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I'm using FTGL library to render fonts in my game, but I have completely no idea how to create an outline around text. Achieving a shadow could be easy, because I can simply do it like this:

(pseudo code)

font.render(Color::BLACK, position.x + 1, position.y + 1); // Shadow
font.render(Color::WHITE, position.x, position.y)          // Normal text

But how to create an outline? Unfortunately I haven't found any interesting solutions for it over internet which seemed to me a bit strange, because I thought it's quite popular problem.

Drawing outline with just a bigger font is not a right way, because as I found out, letters just don't match in this case:

enter image description here

So is there any simple way to create an outline for fonts? How do they do it in real games?

Thanks in advance for any answer

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1  
A dirty solution could be to render to a texture the same text, and then render this texture scaled up x1.2, for example. –  Dan Dec 30 '12 at 12:27
2  
@Dan That will lead to exactly what he has shown in his image above. Even rendering one letter at a time in this way, would lead to problems, since the outer outlines would be thicker than the inner ones (which might be non-existent). –  Nick Wiggill Dec 30 '12 at 14:23
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What type of font are you using? FTGL supports Outline fonts out of the box for Vector fonts. OpenGL line width can be used to control thickness. –  Paul-Jan Dec 30 '12 at 15:39

3 Answers 3

up vote 7 down vote accepted

Flexible & Accurate: Filters

Use a texel filter either on the texture on the CPU side, or if you are using programmable pipeline OpenGL, directly in the fragment shader.

The idea of a filter is simply that you run through a 2D loop to process every texel. If it is white, then you run through an inner 2D loop for each of its surrounding pixels in some radius, and adapt accordingly. This is also known as a box filter, though if you include the radius check, it is really a circular filter -- which avoids axis-al artifacting.

A faster way to do this is to precalculate the set of offsets from each central pixel that you check; this way, you needn't run a square root for every pixel surrounding a given pixel. You want to keep complexity down to `O(texWidth*texHeight) rather than O(texWidth*texHeight*filterRadius*filterRadius), in other words.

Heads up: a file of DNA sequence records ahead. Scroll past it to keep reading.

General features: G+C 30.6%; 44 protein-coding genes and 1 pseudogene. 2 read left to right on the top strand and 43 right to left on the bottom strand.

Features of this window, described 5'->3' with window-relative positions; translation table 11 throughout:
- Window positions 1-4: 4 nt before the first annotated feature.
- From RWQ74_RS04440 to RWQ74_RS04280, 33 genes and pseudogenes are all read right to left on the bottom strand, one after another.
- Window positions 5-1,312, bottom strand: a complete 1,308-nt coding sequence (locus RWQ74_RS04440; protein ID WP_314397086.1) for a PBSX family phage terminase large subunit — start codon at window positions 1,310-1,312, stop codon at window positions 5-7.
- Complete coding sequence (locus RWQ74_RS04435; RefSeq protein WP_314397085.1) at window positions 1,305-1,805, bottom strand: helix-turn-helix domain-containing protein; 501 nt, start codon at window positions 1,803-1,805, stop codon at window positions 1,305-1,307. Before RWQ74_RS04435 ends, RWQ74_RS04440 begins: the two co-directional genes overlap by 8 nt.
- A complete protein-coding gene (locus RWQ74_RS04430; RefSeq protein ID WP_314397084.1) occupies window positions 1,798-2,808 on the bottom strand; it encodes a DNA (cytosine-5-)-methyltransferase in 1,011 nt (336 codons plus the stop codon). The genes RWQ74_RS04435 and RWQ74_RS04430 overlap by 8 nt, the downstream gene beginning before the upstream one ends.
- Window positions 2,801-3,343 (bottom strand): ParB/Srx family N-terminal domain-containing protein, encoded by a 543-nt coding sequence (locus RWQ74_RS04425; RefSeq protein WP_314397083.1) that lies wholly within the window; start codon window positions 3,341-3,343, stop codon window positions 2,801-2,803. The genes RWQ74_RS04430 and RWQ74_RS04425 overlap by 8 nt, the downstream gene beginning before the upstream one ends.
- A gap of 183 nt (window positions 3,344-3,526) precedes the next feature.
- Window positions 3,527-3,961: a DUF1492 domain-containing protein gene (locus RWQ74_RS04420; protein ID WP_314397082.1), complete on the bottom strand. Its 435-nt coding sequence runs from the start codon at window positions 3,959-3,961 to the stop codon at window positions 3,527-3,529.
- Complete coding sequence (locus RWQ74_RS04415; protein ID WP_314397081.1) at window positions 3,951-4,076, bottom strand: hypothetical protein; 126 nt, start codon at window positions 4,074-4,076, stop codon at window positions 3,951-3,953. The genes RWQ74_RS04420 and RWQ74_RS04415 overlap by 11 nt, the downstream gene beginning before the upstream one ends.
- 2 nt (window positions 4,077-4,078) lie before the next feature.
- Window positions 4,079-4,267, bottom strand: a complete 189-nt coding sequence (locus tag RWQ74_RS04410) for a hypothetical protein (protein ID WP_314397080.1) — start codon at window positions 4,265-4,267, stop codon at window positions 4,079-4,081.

Easy: Multiple renders

Another way to achieve the effect would be not to scale the text, but instead to render your red outline at each of eight (or more) directions, each slightly offset from the original in that direction:

 \|/
--+--
 /|\

By offsetting each of the red versions like this, you would get a fairly uniform outer edge around your original text. Bear in mind that when shifting diagonally, you should use the same vector magnitude as when you shift horizontally or vertically, rather than simply offsetting by the same x and y values (which leads to a approximatlely 1.4x further length -- basic trig).

FYI

This sort of effect is known as dilation, and is sometimes performed via Minkowski Summation, which is the vector-based (continuous) approach to the pixel-based (quantised) box filter I described above.

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This feature is implemented directly in FTGL but it is only available in the ExtrudeFont class. You simply define an outset for the font:

font = new FTExtrudeFont(...);
font->FaceSize(80);
font->Depth(0);
font->Outset(0, 5);

Then you can use a different colour for the two render modes:

glColor3f(1.0, 1.0, 1.0); /* White inside */
font->Render("Hello", FTPoint(), FTPoint(), FTGL::RENDER_FRONT);
glColor3f(1.0, 0.0, 0.0); /* Red outline */
font->Render("Hello", FTPoint(), FTPoint(), FTGL::RENDER_SIDE);

Here is the result, with antialiasing toggled off and on:

Resulting image

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Thank you Sam! That's really what I wanted to hear - that FTGL actually has something like this. Thanks once again. –  Piotr Chojnacki Dec 31 '12 at 9:09

Not related to FTGL but there's a great article from Valve about glyph rendering. It provides high quality rendering with small memory requirement, and effects like outlines or shadows can be simply implemented.

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Worth warning the OP that this approach requires an understanding of the programmable GPU pipeline, i.e. shaders. –  Nick Wiggill Dec 30 '12 at 15:38

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